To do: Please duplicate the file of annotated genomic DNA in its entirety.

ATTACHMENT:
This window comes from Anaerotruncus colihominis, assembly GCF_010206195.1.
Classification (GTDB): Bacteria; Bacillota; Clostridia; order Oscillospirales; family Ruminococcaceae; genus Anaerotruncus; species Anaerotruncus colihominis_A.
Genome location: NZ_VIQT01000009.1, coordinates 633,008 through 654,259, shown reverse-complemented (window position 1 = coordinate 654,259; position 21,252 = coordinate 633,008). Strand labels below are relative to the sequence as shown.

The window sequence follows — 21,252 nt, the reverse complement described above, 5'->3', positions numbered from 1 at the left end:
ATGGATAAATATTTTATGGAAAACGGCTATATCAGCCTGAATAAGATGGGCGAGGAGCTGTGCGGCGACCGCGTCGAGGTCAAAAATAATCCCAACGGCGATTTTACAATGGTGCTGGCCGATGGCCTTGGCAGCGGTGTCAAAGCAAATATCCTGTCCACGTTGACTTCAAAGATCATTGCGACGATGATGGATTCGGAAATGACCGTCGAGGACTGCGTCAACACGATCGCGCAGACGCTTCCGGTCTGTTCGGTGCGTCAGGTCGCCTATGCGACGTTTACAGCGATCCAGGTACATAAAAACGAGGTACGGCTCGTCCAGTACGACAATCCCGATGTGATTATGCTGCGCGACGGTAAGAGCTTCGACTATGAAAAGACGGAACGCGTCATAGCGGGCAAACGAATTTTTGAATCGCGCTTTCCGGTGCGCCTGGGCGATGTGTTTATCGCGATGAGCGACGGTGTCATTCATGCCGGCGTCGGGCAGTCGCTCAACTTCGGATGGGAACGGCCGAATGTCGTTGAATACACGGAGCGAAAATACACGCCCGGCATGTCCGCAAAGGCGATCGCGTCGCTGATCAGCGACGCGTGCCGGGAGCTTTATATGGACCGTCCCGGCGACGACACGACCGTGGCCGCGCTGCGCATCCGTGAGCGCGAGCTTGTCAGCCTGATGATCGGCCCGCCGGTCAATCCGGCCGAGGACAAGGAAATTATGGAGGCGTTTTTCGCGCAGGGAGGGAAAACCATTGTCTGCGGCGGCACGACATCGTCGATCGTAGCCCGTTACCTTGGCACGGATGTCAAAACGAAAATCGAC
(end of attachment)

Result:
This window comes from Anaerotruncus colihominis, assembly GCF_010206195.1.
Classification (GTDB): Bacteria; Bacillota; Clostridia; order Oscillospirales; family Ruminococcaceae; genus Anaerotruncus; species Anaerotruncus colihominis_A.
Genome location: NZ_VIQT01000009.1, coordinates 633,008 through 654,259, shown reverse-complemented (window position 1 = coordinate 654,259; position 21,252 = coordinate 633,008). Strand labels below are relative to the sequence as shown.

The window sequence follows — 21,252 nt, the reverse complement described above, 5'->3', positions numbered from 1 at the left end:
ATGGATAAATATTTTATGGAAAACGGCTATATCAGCCTGAATAAGATGGGCGAGGAGCTGTGCGGCGACCGCGTCGAGGTCAAAAATAATCCCAACGGCGATTTTACAATGGTGCTGGCCGATGGCCTTGGCAGCGGTGTCAAAGCAAATATCCTGTCCACGTTGACTTCAAAGATCATTGCGACGATGATGGATTCGGAAATGACCGTCGAGGACTGCGTCAACACGATCGCGCAGACGCTTCCGGTCTGTTCGGTGCGTCAGGTCGCCTATGCGACGTTTACAGCGATCCAGGTACATAAAAACGAGGTACGGCTCGTCCAGTACGACAATCCCGATGTGATTATGCTGCGCGACGGTAAGAGCTTCGACTATGAAAAGACGGAACGCGTCATAGCGGGCAAACGAATTTTTGAATCGCGCTTTCCGGTGCGCCTGGGCGATGTGTTTATCGCGATGAGCGACGGTGTCATTCATGCCGGCGTCGGGCAGTCGCTCAACTTCGGATGGGAACGGCCGAATGTCGTTGAATACACGGAGCGAAAATACACGCCCGGCATGTCCGCAAAGGCGATCGCGTCGCTGATCAGCGACGCGTGCCGGGAGCTTTATATGGACCGTCCCGGCGACGACACGACCGTGGCCGCGCTGCGCATCCGTGAGCGCGAGCTTGTCAGCCTGATGATCGGCCCGCCGGTCAATCCGGCCGAGGACAAGGAAATTATGGAGGCGTTTTTCGCGCAGGGAGGGAAAACCATTGTCTGCGGCGGCACGACATCGTCGATCGTAGCCCGTTACCTTGGCACGGATGTCAAAACGAAAATCGAC